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Sixers (113) vs. Jazz (107): Game Recap

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Butler’s a Sixer and how sweet it is

NBA: Utah Jazz at Philadelphia 76ers Bill Streicher-USA TODAY Sports

For a moment, some sweet reprieve. It’s been a long week for Sixers fans. The updates on Zhaire Smith’s setback feel like years ago, but it hasn’t even been a week. In the first ten minutes of the game, I actually felt some nostalgia because I wasn’t seeing Robert Covington’s mini-flop-top or Dario Saric’s parted head of hair. Of course, analysis of Markelle Fultz’s every move or free throw has served to divide Sixers Nation like a Charles Barkley vs. Allen Iverson debate. But not tonight.

The Utah Jazz came to town, fresh off a game where they were absolutely stagnant versus the surprisingly stingy Dallas Mavericks. That was all we needed to know; they were going to come out firing. The efficiency may not have been there for Donovon Mitchell, but he was still a berserker in his relentless attack, hitting clutch shot after clutch shot.

The Sixers hit their first 8 shots of the game and jumped out to a “rather healthy” lead early, as Marc Zumoff might say. They maintained about a 14-point lead through most of the first quarter. Fans know this is exactly when they start coughing up the rock and turning the ball over, and to be fair they did some of that finishing with 16 turnovers. And it did allow Utah not only back into the game, but to eventually wrest control of it.

But to the Sixers credit, learning on the fly, and developing chemistry on the run, they didn’t roll over, even though it would have made perfect sense given how new everyone is with each other. The story of the night for Philly was the game’s headliner himself, Jimmy Butler.

The Marquette product was just awesome. Finishing with 28 points on just 15 shots, he was relentless on both ends of the floor and flashed a level of talent and a diversity of ways to impact a basketball game that the disciplined and well-coached Jazz simply didn’t have an answer for on the evening.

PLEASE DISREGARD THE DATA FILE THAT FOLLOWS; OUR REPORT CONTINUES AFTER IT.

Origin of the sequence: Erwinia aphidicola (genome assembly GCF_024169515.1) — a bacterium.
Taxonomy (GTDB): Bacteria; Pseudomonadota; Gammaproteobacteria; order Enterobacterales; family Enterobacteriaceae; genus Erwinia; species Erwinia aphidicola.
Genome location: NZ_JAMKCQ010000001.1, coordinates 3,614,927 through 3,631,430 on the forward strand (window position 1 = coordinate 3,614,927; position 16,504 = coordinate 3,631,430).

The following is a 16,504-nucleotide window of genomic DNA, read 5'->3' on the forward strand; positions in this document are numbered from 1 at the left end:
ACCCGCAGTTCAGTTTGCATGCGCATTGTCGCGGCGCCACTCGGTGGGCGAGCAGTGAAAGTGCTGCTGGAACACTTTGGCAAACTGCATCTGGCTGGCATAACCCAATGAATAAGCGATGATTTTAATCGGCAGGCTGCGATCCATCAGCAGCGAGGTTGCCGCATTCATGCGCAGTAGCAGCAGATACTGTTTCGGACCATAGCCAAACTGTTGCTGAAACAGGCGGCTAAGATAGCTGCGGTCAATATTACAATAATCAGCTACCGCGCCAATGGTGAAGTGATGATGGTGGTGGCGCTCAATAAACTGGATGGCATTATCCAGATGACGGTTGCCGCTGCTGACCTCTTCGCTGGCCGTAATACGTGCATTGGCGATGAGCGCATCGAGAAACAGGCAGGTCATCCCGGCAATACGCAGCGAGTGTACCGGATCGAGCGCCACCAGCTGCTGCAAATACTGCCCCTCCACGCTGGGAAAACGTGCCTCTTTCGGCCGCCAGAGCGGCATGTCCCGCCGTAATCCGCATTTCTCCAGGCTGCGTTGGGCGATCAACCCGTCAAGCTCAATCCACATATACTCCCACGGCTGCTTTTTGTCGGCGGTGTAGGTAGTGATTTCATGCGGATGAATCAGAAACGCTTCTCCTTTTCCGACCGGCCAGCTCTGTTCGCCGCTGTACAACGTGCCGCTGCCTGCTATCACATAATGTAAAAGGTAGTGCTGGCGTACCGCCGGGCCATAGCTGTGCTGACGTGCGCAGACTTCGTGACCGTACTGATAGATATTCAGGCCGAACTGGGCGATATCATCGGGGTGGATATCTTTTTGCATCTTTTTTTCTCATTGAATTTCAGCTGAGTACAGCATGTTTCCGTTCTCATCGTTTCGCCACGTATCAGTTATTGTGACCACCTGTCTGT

Now, it could have gone the other way. This was a close game. In fact, the Jazz led by 2 with just 1:37 left to play after the Jae Crowder tip-in. But the crowd refused to accept defeat tonight. I was not at the game, but as a fan at home, it did seem that there was more electricity at the Wells Fargo Center tonight than there was at some of the playoff games last spring. And if that is actually true, and not an illusion caused by my laptop’s wonky volume setting, then it’s possible that the Jimmy Butler experience is tailor-made for Philly. Stat-geeks and analytics heads may not be able to fully account for the certain type of nasty that Butler is, and just how that appeals to The City of Brotherly Love. As good as the Sixers were last year, it often felt to me like the crowd lacked a hint of the passion it felt like there was Friday night.

One of the loudest moments of the game was not a smoothie giveaway, but when Joel Embiid, who could never truly find a rhythm because of foul trouble, dropped an and-one jump hook on Gobert, then leapt up and flexed his muscles. It cut the Jazz lead to one. The crowd exploded with their biggest MVP chant of the year. Later, he hit a huge three-point shot to knot it at 103. And, of course, there was this gorgeous sideline out-of-bounds play drawn up by Brett Brown and executed to perfection with the touch and vision only Ben Simmons can display: